However once again, our family's hearts were shattered when we received the news that not only did the treatment not work but the tumor had grown significantly. Autumn now has a mediport surgically placed in her to receive IV Chemotherapy treatments. We are now on our fourth different treatment path and remaining hopeful. We have coupled her most recent chemotherapy with a new procedure in hopes to freeze the tumor from the inside out.

For over a year now our family's world has been turned upside down. Autumn has brought so much joy into everyone's life she's ever entered. Her spirit is contagious.

 The medical bills have been and will continue to roll in. Donations are so greatly appreciated to help our family through what is without a doubt the hardest time of our lives as we stand behind our littlest member for the fight of a lifetime.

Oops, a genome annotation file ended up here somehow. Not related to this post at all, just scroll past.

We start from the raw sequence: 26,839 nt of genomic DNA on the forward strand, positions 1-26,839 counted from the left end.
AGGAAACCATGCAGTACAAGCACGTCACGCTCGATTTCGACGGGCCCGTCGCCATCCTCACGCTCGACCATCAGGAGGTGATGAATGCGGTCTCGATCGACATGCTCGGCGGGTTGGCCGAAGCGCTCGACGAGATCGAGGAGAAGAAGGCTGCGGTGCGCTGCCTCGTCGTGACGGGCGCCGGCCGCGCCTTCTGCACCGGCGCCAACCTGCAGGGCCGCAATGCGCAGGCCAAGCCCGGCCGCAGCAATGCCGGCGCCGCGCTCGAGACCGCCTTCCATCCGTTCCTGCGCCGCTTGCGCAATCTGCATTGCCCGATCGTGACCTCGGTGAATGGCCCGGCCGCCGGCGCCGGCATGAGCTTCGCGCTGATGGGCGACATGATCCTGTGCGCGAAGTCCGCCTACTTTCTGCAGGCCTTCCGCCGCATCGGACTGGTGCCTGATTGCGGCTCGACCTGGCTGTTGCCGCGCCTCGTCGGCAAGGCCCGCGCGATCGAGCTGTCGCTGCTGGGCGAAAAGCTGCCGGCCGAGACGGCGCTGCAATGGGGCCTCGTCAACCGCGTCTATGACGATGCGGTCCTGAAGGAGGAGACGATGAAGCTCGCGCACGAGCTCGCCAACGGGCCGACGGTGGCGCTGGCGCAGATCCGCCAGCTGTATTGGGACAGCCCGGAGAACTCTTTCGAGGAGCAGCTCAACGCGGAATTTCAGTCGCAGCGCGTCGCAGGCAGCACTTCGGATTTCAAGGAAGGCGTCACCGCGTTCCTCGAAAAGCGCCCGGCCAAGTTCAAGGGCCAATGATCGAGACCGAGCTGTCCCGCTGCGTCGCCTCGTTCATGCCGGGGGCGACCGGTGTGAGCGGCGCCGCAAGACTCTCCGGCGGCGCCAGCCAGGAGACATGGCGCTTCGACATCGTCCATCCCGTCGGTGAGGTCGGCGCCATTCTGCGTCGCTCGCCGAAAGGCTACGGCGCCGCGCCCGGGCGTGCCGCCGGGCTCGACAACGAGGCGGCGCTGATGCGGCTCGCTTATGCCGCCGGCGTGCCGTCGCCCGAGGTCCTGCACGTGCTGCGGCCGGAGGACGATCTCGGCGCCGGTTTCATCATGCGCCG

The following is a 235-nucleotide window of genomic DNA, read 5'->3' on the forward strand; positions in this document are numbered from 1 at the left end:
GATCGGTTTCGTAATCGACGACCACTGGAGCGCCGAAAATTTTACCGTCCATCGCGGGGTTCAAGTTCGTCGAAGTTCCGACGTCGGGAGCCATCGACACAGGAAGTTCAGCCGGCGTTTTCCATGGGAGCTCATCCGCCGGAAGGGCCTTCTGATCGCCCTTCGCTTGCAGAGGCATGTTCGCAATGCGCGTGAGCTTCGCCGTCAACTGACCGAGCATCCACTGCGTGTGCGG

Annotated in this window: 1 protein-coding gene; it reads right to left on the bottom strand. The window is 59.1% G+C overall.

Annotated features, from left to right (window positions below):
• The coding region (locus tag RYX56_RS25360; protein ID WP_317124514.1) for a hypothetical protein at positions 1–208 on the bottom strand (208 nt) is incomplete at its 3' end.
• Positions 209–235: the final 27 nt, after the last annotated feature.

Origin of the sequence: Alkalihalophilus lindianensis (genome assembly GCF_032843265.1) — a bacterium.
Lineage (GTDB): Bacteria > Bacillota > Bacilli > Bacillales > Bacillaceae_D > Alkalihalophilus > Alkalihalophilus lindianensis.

Every time we feel we've faced the worst day ever, we're proven wrong. But together as a Family we remain hopeful. This will not defeat us, this will not define us. We are strong, unseasonably strong, #AutumnStrong